Equality

The arts and transformation of the self and the world: ‘Take the Lead’

Recently, I had the privilege of delivering the opening address at the launch of Louisa Punt-Fouché’s volume of poetry, ‘Ek skryf met Bloed en Bene’ (read it here), at the newly established art gallery on her and her husband, Ian Punt’s Kredouw Olive Estate, in the Swartberg. Surrounding myself and all the guests gathered there…

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Inequality and violent protests in South Africa

In 2014 I wrote a piece for this site on the work of psychoanalyst, Paul Verhaeghe, specifically the book in which he writes about the link between inequality in a market-based society and health problems across a wide spectrum. In addition to stress and anxiety symptoms, Verhaeghe pointed to something confirmed by other researchers too,…

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For black women, marriage is not a happily ever after

By Refiloe Makama On the 19th of May 2018 the world watched the wedding ceremony of Prince Harry and Meghan Markle at St George’s Chapel, Windsor Castle. With over 29 million people watching, the wedding was filled with every detail that marks a ‘true fairy-tale‘. Right here at home, every Sunday on the popular channel Mzanzi…

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These Gaza days

Dear Bibi You slaughter my people at your gate like dogs You deny their civility and call them terrorists You claim they are combatants on your blogs You hold up your soldiers as heroes for killing innocents You parade around like you’re not wholly corrupt You shout the odds on Iran like a expert pundit…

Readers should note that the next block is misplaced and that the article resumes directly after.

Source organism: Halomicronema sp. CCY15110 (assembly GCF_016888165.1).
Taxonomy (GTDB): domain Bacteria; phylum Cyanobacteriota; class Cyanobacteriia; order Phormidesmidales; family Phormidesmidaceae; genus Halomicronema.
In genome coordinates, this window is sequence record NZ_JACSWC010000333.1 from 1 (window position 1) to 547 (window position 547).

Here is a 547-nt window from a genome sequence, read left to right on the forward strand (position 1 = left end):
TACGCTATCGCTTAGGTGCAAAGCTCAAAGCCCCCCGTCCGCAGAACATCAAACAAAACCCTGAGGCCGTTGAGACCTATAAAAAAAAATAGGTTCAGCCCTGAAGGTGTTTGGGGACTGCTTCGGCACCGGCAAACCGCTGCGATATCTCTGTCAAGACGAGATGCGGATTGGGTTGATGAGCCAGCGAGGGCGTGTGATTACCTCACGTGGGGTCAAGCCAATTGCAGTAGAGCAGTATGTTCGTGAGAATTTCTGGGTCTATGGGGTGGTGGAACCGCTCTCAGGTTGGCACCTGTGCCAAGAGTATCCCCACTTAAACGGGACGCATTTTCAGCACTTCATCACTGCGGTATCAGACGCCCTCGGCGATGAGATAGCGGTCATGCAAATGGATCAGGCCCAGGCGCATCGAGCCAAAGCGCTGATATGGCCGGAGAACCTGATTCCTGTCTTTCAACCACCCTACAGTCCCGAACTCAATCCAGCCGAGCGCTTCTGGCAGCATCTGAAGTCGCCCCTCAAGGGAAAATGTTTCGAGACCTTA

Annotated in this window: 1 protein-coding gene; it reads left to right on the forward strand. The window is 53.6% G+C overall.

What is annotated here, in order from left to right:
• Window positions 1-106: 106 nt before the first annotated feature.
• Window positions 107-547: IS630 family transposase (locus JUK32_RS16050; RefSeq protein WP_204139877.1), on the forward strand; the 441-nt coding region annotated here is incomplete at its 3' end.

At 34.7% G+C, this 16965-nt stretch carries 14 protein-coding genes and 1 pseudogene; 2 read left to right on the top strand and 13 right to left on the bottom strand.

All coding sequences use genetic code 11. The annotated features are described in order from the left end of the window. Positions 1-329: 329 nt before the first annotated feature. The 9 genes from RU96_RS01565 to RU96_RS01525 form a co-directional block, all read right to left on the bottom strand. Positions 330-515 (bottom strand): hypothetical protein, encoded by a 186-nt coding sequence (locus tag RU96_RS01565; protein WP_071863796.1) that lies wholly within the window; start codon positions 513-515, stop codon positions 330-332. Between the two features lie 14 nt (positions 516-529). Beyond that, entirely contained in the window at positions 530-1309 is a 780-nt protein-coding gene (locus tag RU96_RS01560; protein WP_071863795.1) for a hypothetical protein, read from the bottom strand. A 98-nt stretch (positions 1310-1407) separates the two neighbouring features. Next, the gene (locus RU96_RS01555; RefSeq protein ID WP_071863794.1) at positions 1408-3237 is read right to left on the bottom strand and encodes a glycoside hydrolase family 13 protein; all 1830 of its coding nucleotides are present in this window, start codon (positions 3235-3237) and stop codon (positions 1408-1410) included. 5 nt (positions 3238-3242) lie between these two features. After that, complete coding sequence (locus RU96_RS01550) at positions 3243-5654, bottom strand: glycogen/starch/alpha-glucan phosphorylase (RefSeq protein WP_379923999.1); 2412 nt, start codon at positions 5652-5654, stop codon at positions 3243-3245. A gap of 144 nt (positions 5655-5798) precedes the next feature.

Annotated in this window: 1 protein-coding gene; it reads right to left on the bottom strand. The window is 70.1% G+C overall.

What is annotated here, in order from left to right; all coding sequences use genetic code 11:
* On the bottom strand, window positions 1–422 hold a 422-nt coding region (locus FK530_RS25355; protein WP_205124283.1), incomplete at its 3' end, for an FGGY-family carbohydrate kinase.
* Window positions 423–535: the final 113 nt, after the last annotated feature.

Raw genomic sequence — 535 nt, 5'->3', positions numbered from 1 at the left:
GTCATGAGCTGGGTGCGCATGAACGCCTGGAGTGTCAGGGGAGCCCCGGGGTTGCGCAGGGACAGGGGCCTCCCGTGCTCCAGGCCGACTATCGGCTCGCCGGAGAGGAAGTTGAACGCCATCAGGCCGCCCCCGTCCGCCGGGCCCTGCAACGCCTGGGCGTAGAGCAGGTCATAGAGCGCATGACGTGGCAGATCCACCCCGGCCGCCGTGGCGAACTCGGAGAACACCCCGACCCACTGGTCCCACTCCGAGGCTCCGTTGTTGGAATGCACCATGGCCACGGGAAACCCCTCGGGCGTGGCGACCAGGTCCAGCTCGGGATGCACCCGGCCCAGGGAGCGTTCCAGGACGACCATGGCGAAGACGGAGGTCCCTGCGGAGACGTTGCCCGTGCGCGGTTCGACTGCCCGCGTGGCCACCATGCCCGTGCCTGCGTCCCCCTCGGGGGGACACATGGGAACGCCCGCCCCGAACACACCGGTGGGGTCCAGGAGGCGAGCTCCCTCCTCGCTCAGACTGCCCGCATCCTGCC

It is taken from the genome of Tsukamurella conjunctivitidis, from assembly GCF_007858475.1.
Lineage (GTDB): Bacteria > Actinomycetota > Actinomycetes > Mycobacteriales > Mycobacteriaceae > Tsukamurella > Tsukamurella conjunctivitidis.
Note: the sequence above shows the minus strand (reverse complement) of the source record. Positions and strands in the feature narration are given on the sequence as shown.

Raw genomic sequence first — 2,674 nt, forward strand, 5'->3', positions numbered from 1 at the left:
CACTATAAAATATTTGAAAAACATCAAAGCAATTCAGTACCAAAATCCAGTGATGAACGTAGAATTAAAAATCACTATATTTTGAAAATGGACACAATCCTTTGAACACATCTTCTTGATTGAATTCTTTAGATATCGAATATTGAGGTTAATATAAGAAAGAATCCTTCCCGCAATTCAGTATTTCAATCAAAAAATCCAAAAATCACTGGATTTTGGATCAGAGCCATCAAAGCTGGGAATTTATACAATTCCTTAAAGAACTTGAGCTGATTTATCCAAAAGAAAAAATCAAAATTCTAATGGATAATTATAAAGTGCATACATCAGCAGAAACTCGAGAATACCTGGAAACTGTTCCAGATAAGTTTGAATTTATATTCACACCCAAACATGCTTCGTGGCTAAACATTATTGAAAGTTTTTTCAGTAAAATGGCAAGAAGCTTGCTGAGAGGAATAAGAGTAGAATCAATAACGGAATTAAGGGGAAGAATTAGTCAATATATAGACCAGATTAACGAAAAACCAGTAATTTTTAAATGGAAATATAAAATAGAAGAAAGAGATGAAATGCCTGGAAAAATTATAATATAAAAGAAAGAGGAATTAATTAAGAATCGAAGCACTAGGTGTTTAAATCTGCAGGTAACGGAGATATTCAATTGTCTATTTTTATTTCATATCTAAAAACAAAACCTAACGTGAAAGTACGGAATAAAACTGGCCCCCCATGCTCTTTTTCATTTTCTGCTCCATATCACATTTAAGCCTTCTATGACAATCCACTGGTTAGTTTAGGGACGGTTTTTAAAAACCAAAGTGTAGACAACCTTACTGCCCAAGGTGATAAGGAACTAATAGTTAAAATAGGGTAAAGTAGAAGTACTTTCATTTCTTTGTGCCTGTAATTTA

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Kingsolver’s narrative indictment of colonisation: The Poisonwood Bible

I have written about Barbara Kingsolver’s (and other figures’, such as Salman Rushdie’s) novelistic art here before and even referred to The Poisonwood Bible cursorily — but recently the effect of colonisation on the inhabitants of certain continents (in this case Africa) has occupied my attention afresh. Hence this post, specifically on Kingsolver’s masterpiece, The…

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Marx at 200: As relevant as ever

Today (5 May 2018) is the 200th anniversary of Karl Marx’s birth in the German city of Trier, and all over the world people are celebrating his contribution to our self-understanding through the political, economic and social theories he (sometimes with his friend and colleague, Friedrich Engels) penned during his lifetime. The anniversary celebrations are…

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Where’s my invite?

Like many people I have not been invited to Jacob Zuma’s forthcoming wedding. I also have not been invited to address the crowds gathering at Jacob Zuma’s court appearances. In general Jacob Zuma and I have been on the outs ever since he said, “We don’t want Winner Take All”. I could have forgiven him…

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The politics of mental health provision in a liberal democracy

By Sipho Dlamini The recent discussion between Eusebius McKaiser and Mazibuko K Jara on the place of liberalism in South Africa sparked an interesting question on mental health provision in a liberal democracy such as ours. In reading these discussions, I was reminded about a simple and yet incisive point about liberalism given by Professor…

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Julian Assange and injustice

Some time recently, someone sent me a WhatsApp message contrasting the political positions of Julian Assange of Wikileaks and Mark Zuckerberg of Facebook. Underneath photographs of these two gentlemen, respectively, they read as follows: “Hi, I’m Julian Assange. I give private information on corporations & gov’t to you for free and the media calls me…

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Researching and re-imagining the “Fag Hag”

By Zipho Dolamo We’ve all heard the term “fag hag” – generally defined as a heterosexual woman who primarily associates and maintains friendships with gay men. Bruce Rodgers is one of the authors accredited for coining the concept in his 1972 book The Queen’s Vernacular: A Gay Lexicon. Rodgers(1972, p.78) defines a fag hag as:…

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